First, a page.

Both Libert and Pertner said the shipwreck evidence pointing to a specific size and shape of the ship, along with how the ship was constructed, fits what is known about the Griffon.

The Griffon would also have been the only ship of that size and age to be in the Great Lakes at that time.

“The French were the first, obviously, in 1679. The rest of the vessels were Indian canoes and maybe a couple of small boats, but nothing of significant size,” Libert said. “It wasn’t until the probably 1760s, 1780s — almost 100 years after the Griffon sank — before another large vessel would come in to Lake Michigan.”

The final location of the Griffon has long been debated among shipwreck enthusiasts. Historic records state the ship sank among the Huron Islands, and Libert said his research pointed him toward a string of eight islands near the Michigan and Wisconsin border in Lake Michigan. The wreck was found near Poverty Island in the archipelago.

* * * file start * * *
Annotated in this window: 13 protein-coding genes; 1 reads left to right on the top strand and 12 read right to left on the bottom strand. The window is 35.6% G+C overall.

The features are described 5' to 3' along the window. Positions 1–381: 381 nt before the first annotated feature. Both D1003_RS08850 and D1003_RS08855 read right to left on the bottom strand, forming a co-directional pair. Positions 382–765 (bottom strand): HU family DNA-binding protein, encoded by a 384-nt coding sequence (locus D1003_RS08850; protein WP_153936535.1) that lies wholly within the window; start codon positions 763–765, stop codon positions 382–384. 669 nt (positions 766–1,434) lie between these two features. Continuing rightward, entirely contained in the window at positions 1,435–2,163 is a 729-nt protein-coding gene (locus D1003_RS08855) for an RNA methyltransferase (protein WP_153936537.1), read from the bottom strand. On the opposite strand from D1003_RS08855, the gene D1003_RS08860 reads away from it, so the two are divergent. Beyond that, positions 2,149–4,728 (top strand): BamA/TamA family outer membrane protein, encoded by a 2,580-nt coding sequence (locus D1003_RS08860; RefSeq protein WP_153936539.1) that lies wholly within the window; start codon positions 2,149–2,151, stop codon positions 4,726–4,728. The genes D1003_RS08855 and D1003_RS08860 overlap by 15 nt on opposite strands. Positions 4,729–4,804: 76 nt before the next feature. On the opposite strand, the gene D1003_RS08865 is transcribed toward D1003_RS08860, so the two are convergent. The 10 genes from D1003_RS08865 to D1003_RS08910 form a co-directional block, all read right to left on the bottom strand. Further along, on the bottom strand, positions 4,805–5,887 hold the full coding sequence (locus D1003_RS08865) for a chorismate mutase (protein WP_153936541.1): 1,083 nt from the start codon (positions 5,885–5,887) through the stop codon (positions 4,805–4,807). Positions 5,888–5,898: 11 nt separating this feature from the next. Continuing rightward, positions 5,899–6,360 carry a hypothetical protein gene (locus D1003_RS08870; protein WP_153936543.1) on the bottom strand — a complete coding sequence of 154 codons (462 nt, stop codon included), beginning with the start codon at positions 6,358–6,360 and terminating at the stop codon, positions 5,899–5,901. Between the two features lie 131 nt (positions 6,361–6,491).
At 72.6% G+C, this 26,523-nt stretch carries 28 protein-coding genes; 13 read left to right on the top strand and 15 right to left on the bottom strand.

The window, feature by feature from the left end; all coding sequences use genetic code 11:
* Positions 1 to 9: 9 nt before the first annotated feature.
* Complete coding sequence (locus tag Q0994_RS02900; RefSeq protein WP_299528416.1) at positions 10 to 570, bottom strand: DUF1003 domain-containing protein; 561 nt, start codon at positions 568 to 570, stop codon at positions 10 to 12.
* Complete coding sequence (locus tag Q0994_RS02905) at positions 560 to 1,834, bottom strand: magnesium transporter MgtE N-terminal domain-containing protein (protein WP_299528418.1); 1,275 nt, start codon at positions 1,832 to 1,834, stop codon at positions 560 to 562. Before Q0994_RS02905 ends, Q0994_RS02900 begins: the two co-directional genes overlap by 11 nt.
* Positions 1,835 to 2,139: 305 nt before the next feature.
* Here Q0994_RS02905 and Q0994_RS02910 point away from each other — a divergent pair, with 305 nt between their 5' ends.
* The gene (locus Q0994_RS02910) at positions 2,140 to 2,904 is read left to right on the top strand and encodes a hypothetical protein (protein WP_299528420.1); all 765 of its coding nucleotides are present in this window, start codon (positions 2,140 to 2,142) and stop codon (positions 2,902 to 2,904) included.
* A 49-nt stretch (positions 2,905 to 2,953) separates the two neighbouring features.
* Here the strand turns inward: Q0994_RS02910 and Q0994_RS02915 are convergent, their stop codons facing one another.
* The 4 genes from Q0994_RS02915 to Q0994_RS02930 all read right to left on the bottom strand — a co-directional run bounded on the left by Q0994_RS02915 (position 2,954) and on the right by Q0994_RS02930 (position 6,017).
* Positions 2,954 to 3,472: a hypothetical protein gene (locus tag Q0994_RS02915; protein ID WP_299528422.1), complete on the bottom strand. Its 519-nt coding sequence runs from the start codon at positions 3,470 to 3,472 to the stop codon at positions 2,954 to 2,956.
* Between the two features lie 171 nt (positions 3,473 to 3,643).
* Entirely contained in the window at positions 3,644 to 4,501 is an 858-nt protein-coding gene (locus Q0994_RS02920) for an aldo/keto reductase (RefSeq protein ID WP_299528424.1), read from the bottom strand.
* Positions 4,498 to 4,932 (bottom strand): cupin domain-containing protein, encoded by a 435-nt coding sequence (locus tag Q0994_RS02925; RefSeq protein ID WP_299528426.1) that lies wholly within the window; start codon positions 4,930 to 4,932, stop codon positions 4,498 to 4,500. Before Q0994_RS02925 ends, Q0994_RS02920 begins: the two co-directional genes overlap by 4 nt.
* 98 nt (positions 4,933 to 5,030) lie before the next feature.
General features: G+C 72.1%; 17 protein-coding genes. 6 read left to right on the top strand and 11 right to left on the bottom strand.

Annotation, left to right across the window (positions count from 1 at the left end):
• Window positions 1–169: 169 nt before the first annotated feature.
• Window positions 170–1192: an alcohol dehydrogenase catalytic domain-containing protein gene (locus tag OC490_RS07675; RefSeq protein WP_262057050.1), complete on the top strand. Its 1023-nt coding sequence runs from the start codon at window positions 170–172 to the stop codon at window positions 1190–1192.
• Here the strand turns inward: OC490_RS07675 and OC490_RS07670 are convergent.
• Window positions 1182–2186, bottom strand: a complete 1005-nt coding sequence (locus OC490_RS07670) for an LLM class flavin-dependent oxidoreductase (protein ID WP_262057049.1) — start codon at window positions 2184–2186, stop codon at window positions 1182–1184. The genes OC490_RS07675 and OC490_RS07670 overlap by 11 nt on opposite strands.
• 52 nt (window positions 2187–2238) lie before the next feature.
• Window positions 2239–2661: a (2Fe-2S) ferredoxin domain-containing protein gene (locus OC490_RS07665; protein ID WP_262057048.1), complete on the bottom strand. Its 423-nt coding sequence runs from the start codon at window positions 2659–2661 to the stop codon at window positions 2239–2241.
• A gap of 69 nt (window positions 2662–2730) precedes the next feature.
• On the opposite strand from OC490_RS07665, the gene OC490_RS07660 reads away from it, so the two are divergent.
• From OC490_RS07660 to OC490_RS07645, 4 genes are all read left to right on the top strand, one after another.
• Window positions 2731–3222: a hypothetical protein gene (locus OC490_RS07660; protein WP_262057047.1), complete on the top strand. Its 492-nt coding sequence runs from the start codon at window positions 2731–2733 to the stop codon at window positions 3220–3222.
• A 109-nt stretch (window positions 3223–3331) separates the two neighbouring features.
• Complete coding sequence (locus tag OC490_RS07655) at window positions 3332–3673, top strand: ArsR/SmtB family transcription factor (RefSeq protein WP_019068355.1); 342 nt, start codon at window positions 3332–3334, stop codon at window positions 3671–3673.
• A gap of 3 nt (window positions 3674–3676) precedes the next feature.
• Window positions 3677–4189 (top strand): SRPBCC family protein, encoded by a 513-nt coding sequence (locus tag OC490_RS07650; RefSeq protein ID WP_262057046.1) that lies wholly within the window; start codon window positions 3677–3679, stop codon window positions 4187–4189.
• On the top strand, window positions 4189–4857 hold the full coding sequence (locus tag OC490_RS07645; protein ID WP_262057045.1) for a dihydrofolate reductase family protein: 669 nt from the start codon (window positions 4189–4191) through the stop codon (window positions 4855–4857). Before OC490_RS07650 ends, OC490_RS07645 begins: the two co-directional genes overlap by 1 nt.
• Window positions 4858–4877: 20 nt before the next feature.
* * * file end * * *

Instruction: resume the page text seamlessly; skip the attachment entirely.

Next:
“Now I won’t say any more than that or how deep the water is. We’d like to have the area protected,” Libert said. “But at the same time, I just want to make sure that our group gets the credit where credit’s due.”

Libert said misinformation about the Griffon has been a problem for years. He said the April 2021 publication of “Le Griffon and the Huron Islands -1679: Our Story of Exploration and Discovery,” by Libert and his wife Kathie, aims to clearly lay out their research and findings.

“The reason for this book is to let the public know that this is what we found,” he said. “Here’s the evidence. And if somebody else wants to come out and try to claim they found this vessel, they’re going to have a hard time. Because this vessel is not going to stay hidden much longer, especially after our book. But the information is going to be there.”

What’s next?

Definitively proving that the 2018 shipwreck find is the Griffon is still an ongoing challenge.

“That’s a hard nut to crack,” Pertner said.